Barack Obama is possibly the most pro-Palestinian potential Presidential candidate, but whether he acts on his feelings depends on his desire to keep himself and his party in the White House, writes Liam Bailey.
I have been reading a lot lately about where the various Presidential hopefuls stand on various issues in the Middle East, and when it comes to the Israel-Palestine conflict, I’m afraid the answer for all of them is Pro-Israel. They have to be that way to have any hope of being elected, because of the reliance on getting the Jewish vote in swing states like Florida and Michigan, which would never vote for any candidate that would end the U.S’ staunch support for Israel.
It makes me angry. To be honest it is always difficult to get an idea of the candidates’ views on the Middle East, because they are advised not to talk about it unless it is absolutely unavoidable, but I doubt there hasn’t been a President in all these years that has sympathised with the Palestinians, and saw the conflict’s continuance for what it truly is, Israel’s unwillingness to give back the land.
So, I thought, fair enough they have to hint at their support for Israel, and their continuing of the “special relationship”, but why not give up on it and do what’s right in office. And the only answer I am left with is the desire for a second term; desire to keep your party in the White House, and the fact that both have obviously been more important to all President’s in almost thirty years, than forcing Israel to abide by UN Resolution 242, give back all the land it took in 1967, and saving all these thousands of lives, past, present and future.
I personally believe that if Barack Obama could speak his mind on the conflict he would be pro-Palestinian. In February he told members of the Jewish community in Cleveland that he sought to open up the debate:
“Understandably, because of the pressure that Israel is under,” he was reported as saying, “I think the US pro-Israel community is sometimes a little more protective or concerned about opening up that conversation.”
He was also harsh on my pet hate, people receiving the “anti-Israel and anti-Semite” tags if they don’t adopt the most right-wing of Israeli stances, or criticise any element of Israel’s behaviour in any way, what Obama called the “strain within the pro-Israel community that says that unless you adopt an unwavering pro-Likud approach to Israel, then you’re anti-Israel, and that can’t be the measure of our friendship with Israel”.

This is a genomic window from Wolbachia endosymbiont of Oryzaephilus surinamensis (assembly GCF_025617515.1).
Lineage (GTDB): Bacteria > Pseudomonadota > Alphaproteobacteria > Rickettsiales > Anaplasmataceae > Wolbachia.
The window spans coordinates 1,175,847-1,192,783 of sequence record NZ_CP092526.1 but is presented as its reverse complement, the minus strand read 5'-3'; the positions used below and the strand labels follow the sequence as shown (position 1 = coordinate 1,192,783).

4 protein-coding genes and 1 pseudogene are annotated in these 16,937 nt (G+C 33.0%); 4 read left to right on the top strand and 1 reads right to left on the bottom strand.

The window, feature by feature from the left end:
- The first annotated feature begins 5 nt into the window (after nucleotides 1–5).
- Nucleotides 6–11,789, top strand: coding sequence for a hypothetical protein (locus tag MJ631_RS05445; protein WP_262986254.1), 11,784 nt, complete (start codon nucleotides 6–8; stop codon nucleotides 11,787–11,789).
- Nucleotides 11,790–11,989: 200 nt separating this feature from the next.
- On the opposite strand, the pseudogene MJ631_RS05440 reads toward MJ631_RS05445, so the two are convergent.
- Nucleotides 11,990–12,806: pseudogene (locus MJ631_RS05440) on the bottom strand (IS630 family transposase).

These things are causing worry in the Jewish communities, and his association with the preacher Jeremiah Wright, who has spoken out against Israel’s “state terrorism” against the Palestinians, hasn’t helped either.
If Obama does become the Democrats candidate for President, it will all come down to whether losses in the Jewish vote, are balanced out by his being the most definite on ending the Iraq war and bringing US troops home swiftly, how his economic policies stand up against the others, and obviously we have to factor in the potential for a massively expanded Black vote for the first Black Presidential Candidate in American History.
It gets to me that the other candidates draw attention to the fact that Obama has expressed a willingness to talk to Ahmadinejad as if it’s a bad thing, it’s like schoolchildren running telling tales, miss, miss, he isn’t repeating what you want to hear, he isn’t as pro-Israel as we are — pathetic.
But when all is said and done, even if Obama does become the first black President in the history of America, just how far he will be willing to go to pressure Israel to return the land, allow the creation of a Palestinian state and end the conflict, will all depend on how much he wants a second term, and whether he weighs his party loyalties more than his true feelings and/or sympathy for the Palestinian’s plight.
Liam Bailey is a UK based journalist and publisher of The Bailey Mail.